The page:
Feiner v. New York
340 U.S. 315 (1951)

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U.S. Supreme Court

Feiner v. New York, 340 U.S. 315 (1951)

Feiner v. New York

No. 93

Argued October 17, 1950

Decided January 15, 1951

340 U.S. 315


Petitioner made an inflammatory speech to a mixed crowd of 75 or 80 Negroes and white people on a city street. He made derogatory remarks about President Truman, the American Legion, and local political officials, endeavored to arouse the Negroes against the whites, and urged that Negroes rise up in arms and fight for equal rights. The crowd, which blocked the sidewalk and overflowed into the street, became restless; its feelings for and against the speaker were rising, and there was at least one threat of violence. After observing the situation for some time without interference, police officers, in order to prevent a fight, thrice requested petitioner to get off the box and stop speaking. After his third refusal, and after he had been speaking over 30 minutes, they arrested him, and he was convicted of violating § 722 of the Penal Code of New York, which, in effect, forbids incitement of a breach of the peace. The conviction was affirmed by two New York courts on review.

Held: The conviction is sustained against a claim that it violated petitioner's right of free speech under the First and Fourteenth Amendments. Pp. 340 U. S. 316-321.

(a) Petitioner was neither arrested nor convicted for the making or the content of his speech, but for the reaction which it actually engendered. Pp. 340 U. S. 319-320.

(b) The police cannot be used as an instrument for the suppression of unpopular views; but, when a speaker passes the bounds of argument or persuasion and undertakes incitement to riot, the police are not powerless to prevent a breach of the peace. P. 340 U. S. 321.

300 N.Y. 391, 91 N.E.2d 316, affirmed.

The case is stated in the first paragraph of the opinion. The decision below is affirmed, p. 340 U. S. 321.

Page 340 U. S. 316

Primary Holding
The First Amendment permits the government to take action against speech when there is a clear and present danger that it will cause a disturbance of the peace.
A crowd of about 80 people attended an open-air meeting where Feiner gave a speech. Pedestrians in the area were forced to walk into the street, and two police officers came in response to a complaint about the meeting. Some of Feiner's remarks encouraged African-Americans to take up weapons and fight for their rights against white people. The crowd, which was racially mixed, responded with some emotion, and one person said that the police were unable to control the crowd. Another person threatened violence if the police failed to act, so the officers eventually intervened to forestall the prospect of a riot. After Feiner twice refused to stop his speech, they arrested him.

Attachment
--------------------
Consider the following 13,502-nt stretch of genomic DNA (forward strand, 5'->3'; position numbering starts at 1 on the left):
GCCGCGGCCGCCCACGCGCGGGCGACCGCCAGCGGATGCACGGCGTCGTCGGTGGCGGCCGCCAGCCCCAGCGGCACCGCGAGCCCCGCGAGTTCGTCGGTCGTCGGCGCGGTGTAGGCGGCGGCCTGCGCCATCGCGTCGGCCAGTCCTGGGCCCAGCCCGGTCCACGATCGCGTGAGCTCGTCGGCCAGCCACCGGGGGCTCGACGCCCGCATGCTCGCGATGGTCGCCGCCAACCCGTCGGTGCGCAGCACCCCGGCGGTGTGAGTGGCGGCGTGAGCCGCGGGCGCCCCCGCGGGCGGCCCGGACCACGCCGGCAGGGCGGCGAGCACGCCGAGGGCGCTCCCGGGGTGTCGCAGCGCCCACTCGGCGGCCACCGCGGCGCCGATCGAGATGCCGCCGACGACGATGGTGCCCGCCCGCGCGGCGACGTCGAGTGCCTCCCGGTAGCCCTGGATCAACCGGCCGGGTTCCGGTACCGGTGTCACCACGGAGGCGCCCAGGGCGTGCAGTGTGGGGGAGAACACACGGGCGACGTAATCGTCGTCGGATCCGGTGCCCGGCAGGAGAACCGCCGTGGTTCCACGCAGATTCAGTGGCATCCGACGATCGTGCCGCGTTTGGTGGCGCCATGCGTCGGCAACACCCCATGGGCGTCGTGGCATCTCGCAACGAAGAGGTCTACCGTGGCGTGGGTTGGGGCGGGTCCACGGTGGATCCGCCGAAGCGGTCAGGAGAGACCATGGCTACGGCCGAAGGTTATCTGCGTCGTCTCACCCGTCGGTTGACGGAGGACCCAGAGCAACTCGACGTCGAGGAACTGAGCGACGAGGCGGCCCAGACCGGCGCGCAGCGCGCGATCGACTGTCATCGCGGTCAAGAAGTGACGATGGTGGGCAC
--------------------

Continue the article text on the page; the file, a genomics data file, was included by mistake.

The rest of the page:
• Frederick Moore Vinson (Author)
  • Stanley Forman Reed
  • Robert Houghwout Jackson
  • Harold Hitz Burton
  • Tom C. Clark

A sufficiently clear and present danger arose when the crowd threatened violence and the speaker refused to stop his speech in response to the police requests. As a result, his conviction for violating public peace, order, and authority is proper within the limits of the state police power. The conviction arose from the defendant's surrounding content rather than the content or composition of his speech. The state has a strong interest in maintaining order on public streets.


  • Hugo Lafayette Black (Author)

No clear and present danger could be inferred from mere disagreements and objections by members of a crowd toward a speaker. Threats by one member of the audience to insult the speaker are insufficient evidence on which to base a belief that a riot is about to happen. The police should have focused on protecting the speaker's right to speech if they believed that he was in danger. Officers are not entitled to order someone making a lawful speech to stop, especially without providing an explanation. Minority views can be expected to encounter some resistance, and the police should not silence them when it inevitably arises.


  • William Orville Douglas (Author)
  • Sherman Minton


  • Felix Frankfurter (Author)

Case Commentary

As with other First Amendment cases from the mid-20th century, the Court had a somewhat sensitive understanding of what types of speech were likely to lead to imminent violence. It likely would be less willing to find this conduct unprotected now.

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